Gin cocktails at the Sheringham Distillery in Shirley.

Gin cocktails at the Sheringham Distillery in Shirley.

Gin City, Summer Sipping at its Finest

Gin cocktails are more than just gin and tonic now

  • Aug. 31, 2018 9:30 a.m.

Some summertime letter combinations are so familiar as to appear wedded in natural harmony. Your spouse might want DIY chores completed ASAP, or at least before AM turns into PM. Myself, I prefer to RSVP an invitation to BYOB, especially when a P.S. indicates G&Ts will be served.

When the mercury rises, the cognacs and bourbons are pushed aside for the more refreshing spirits to be found in a liquor cabinet. Heat and humidity mean it is time for mojitos, margaritas and mimosas. It is also the season to enjoy a G&T. Ah, gin and tonic, a highball pairing two copacetic ingredients, the sum greater than the parts, a drink whose very name conjures images of the Empire, Kipling, and pith helmets.

In recent years, we have on the south island become home to a number of distillers, a millennial response to the rise of microbreweries and boutique wineries in the preceding decades.

The first of these, Victoria Spirits, now Victoria Distillers, caused a stir eight years ago with the launch of Victoria Gin, featuring on the label a portrait of the monarch whose name graces our city, displaying her not as the dour, unamused, mourning queen of popular imagination, but as a graceful, wistful young woman with flowing luxurious hair. She looks like she’d not be averse to a sip of gin on a hot summer’s night.

Valerie Murray is responsible for the local boom in spirits. After a series of developments, she and her husband, Dr. Bryan Murray, bought full control of the distillery. Her son, a molecular biologist bored with his job as a DNA splicer, became the master distiller. A daughter, who had studied design at Concordia University in Montreal, came up with the label. Another daughter helped launch the brand in Eastern Canada, where the attitude was “nobody drinks gin until the 24th of May weekend,” Murray says.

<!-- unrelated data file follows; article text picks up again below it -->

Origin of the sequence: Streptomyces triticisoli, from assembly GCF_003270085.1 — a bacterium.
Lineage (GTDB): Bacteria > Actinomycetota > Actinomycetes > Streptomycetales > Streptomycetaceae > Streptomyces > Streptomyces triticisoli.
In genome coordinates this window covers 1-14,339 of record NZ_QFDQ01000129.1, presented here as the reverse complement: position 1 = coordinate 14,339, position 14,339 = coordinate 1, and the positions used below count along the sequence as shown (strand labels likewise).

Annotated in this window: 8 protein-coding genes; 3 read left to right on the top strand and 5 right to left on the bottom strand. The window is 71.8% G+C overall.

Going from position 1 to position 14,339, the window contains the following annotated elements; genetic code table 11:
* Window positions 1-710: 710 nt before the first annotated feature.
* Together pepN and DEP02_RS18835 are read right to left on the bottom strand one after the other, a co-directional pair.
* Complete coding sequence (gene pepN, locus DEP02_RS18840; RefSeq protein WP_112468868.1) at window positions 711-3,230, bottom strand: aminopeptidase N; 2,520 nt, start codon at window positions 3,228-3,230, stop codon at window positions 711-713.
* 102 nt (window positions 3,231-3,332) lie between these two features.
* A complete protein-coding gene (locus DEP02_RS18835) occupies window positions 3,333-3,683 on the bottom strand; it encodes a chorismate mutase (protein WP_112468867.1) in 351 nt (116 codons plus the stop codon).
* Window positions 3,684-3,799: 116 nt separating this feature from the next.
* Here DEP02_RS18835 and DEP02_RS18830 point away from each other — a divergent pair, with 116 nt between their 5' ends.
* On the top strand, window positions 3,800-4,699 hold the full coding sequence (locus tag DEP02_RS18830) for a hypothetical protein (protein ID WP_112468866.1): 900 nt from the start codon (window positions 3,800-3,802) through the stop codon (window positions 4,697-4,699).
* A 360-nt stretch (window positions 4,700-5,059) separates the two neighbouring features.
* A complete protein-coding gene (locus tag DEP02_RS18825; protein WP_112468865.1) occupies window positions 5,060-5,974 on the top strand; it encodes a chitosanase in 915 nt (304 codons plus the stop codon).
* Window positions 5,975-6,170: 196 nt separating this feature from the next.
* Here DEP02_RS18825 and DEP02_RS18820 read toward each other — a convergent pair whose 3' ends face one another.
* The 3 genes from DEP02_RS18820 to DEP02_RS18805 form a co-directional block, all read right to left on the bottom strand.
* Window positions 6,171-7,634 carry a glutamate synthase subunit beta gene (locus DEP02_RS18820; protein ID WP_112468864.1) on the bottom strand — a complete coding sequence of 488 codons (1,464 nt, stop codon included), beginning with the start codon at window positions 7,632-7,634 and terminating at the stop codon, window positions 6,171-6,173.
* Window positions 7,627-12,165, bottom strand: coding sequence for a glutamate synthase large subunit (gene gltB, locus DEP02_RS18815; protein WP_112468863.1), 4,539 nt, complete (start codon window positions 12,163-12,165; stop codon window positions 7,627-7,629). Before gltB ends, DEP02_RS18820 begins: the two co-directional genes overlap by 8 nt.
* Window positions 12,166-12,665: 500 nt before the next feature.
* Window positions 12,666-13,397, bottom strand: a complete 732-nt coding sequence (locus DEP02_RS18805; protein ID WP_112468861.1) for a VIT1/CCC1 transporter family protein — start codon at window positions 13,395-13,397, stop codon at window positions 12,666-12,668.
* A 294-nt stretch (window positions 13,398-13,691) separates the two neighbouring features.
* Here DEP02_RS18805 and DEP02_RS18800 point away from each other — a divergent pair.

In a short time, Victoria Gin became available at bars and liquor stores across the land, a triumph for a family-owned artisanal product in which, as she says, “everything was done by hand — bottling, labelling, everything.”

They even hand-chopped the wood for the still, like backwoods hillbillies producing moonshine.

The Murrays sold their company last year and the new owners moved the company from a barn on a farm on West Saanich Road to a striking waterfront location in Sidney. The wood-fired still was replaced by a state-of-the-art steam system, gleaming copper cauldrons on display.

The new home includes a tasting room, though the distillery looks like the operation of a mad scientist, or an underground scene from Breaking Bad without the hazmat suits. Best of all, the old master distiller (Murray’s son) remains.

Vic Gin now shares shelf space with several British Columbia-bred gins, including Stump Coastal Forest Gin, produced by the Phillips Fermentorium. Known for an excellent line of craft beers and sodas, the Victoria company uses a 1920s British-made copper still dubbed Old George and a modern German-built still to produce the gin, as well as a hop liqueur.

Gin drinks on a summer day. (Don Denton photograph)

Along the isolated southwestern coast of Vancouver Island, Jason and Alayne MacIsaac blend British Columbia-grown grains with water from a natural spring on their property at 2631 Seaside Drive in Shirley, near French Beach.